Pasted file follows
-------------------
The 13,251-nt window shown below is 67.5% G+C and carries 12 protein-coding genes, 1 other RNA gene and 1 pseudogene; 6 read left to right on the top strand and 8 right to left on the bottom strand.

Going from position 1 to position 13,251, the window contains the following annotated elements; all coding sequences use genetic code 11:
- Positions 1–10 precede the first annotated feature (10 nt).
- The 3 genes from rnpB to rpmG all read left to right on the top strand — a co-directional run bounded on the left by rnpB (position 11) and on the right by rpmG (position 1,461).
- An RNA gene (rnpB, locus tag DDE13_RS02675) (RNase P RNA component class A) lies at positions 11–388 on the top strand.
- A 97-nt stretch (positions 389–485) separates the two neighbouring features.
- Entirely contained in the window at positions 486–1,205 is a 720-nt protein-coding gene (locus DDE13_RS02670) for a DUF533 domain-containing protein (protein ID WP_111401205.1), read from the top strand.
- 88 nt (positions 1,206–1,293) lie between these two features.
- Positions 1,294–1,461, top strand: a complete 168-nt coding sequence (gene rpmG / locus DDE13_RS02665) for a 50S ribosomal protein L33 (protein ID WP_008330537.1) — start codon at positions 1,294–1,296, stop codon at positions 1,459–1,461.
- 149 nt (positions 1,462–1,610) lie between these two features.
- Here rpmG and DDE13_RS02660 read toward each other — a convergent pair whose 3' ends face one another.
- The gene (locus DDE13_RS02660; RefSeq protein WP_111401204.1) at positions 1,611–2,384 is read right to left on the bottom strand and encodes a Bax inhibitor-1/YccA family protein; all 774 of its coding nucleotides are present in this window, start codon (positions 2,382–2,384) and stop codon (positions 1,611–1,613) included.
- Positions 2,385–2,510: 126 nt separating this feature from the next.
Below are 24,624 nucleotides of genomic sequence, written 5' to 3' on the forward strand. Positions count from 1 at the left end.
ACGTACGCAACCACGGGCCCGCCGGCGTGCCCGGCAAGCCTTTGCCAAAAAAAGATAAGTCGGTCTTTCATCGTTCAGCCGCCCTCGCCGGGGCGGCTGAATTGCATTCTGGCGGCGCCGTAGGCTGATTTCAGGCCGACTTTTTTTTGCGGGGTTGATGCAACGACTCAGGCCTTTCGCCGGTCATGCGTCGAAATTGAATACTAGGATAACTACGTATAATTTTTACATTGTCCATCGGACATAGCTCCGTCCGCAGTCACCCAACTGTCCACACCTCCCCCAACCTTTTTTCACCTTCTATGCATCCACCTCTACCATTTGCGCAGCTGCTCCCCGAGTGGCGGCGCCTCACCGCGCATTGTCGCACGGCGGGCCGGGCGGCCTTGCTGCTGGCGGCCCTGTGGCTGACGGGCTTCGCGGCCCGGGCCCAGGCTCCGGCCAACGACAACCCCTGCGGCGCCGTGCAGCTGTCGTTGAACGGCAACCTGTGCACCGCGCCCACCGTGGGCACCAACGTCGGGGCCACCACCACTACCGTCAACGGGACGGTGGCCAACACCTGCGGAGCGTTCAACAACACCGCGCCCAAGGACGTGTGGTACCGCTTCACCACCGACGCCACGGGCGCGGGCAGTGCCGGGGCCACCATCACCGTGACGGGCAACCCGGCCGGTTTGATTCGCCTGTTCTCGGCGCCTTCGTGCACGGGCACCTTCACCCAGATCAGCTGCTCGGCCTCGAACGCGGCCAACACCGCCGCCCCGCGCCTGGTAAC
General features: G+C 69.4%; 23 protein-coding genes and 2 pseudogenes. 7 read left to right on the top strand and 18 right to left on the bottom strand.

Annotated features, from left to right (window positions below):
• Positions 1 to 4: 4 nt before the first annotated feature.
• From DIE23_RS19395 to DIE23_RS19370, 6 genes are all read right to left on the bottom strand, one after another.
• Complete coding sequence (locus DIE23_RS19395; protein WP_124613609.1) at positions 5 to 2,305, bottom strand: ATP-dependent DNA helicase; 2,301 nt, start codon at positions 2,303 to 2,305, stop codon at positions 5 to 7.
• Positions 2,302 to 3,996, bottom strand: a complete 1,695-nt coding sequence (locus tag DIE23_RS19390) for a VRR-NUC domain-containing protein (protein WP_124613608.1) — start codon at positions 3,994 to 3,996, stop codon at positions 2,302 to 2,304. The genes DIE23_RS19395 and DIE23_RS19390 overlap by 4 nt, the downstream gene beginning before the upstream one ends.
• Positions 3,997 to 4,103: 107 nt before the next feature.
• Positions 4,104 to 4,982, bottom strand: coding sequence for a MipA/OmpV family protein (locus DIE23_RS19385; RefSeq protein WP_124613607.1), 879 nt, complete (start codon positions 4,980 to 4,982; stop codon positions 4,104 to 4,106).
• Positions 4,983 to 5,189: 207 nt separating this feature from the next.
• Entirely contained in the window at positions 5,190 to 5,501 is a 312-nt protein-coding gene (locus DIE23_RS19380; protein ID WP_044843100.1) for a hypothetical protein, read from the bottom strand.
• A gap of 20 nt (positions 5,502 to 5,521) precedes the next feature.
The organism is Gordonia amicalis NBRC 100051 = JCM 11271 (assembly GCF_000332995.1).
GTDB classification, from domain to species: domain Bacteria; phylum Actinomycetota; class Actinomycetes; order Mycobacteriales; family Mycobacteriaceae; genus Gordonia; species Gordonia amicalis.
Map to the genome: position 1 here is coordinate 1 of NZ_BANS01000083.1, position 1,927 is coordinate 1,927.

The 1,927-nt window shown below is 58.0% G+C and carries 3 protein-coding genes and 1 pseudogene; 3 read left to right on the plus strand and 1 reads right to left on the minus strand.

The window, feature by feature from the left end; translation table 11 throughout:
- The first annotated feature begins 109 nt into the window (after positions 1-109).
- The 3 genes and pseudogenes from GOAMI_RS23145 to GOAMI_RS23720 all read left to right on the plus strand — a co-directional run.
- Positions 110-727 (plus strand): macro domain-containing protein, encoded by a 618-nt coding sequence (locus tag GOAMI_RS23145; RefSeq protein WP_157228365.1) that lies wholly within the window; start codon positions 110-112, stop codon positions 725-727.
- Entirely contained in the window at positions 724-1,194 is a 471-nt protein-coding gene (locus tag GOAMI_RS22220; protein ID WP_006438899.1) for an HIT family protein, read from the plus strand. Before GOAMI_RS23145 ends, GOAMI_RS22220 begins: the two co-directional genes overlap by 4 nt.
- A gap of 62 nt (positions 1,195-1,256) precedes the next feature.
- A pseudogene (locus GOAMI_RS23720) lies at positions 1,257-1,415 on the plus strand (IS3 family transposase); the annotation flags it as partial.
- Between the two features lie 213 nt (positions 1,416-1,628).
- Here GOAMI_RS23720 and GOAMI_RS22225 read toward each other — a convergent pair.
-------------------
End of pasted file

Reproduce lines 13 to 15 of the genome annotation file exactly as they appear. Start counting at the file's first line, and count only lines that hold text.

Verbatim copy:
- Positions 2,385–2,510: 126 nt separating this feature from the next.
Below are 24,624 nucleotides of genomic sequence, written 5' to 3' on the forward strand. Positions count from 1 at the left end.
ACGTACGCAACCACGGGCCCGCCGGCGTGCCCGGCAAGCCTTTGCCAAAAAAAGATAAGTCGGTCTTTCATCGTTCAGCCGCCCTCGCCGGGGCGGCTGAATTGCATTCTGGCGGCGCCGTAGGCTGATTTCAGGCCGACTTTTTTTTGCGGGGTTGATGCAACGACTCAGGCCTTTCGCCGGTCATGCGTCGAAATTGAATACTAGGATAACTACGTATAATTTTTACATTGTCCATCGGACATAGCTCCGTCCGCAGTCACCCAACTGTCCACACCTCCCCCAACCTTTTTTCACCTTCTATGCATCCACCTCTACCATTTGCGCAGCTGCTCCCCGAGTGGCGGCGCCTCACCGCGCATTGTCGCACGGCGGGCCGGGCGGCCTTGCTGCTGGCGGCCCTGTGGCTGACGGGCTTCGCGGCCCGGGCCCAGGCTCCGGCCAACGACAACCCCTGCGGCGCCGTGCAGCTGTCGTTGAACGGCAACCTGTGCACCGCGCCCACCGTGGGCACCAACGTCGGGGCCACCACCACTACCGTCAACGGGACGGTGGCCAACACCTGCGGAGCGTTCAACAACACCGCGCCCAAGGACGTGTGGTACCGCTTCACCACCGACGCCACGGGCGCGGGCAGTGCCGGGGCCACCATCACCGTGACGGGCAACCCGGCCGGTTTGATTCGCCTGTTCTCGGCGCCTTCGTGCACGGGCACCTTCACCCAGATCAGCTGCTCGGCCTCGAACGCGGCCAACACCGCCGCCCCGCGCCTGGTAAC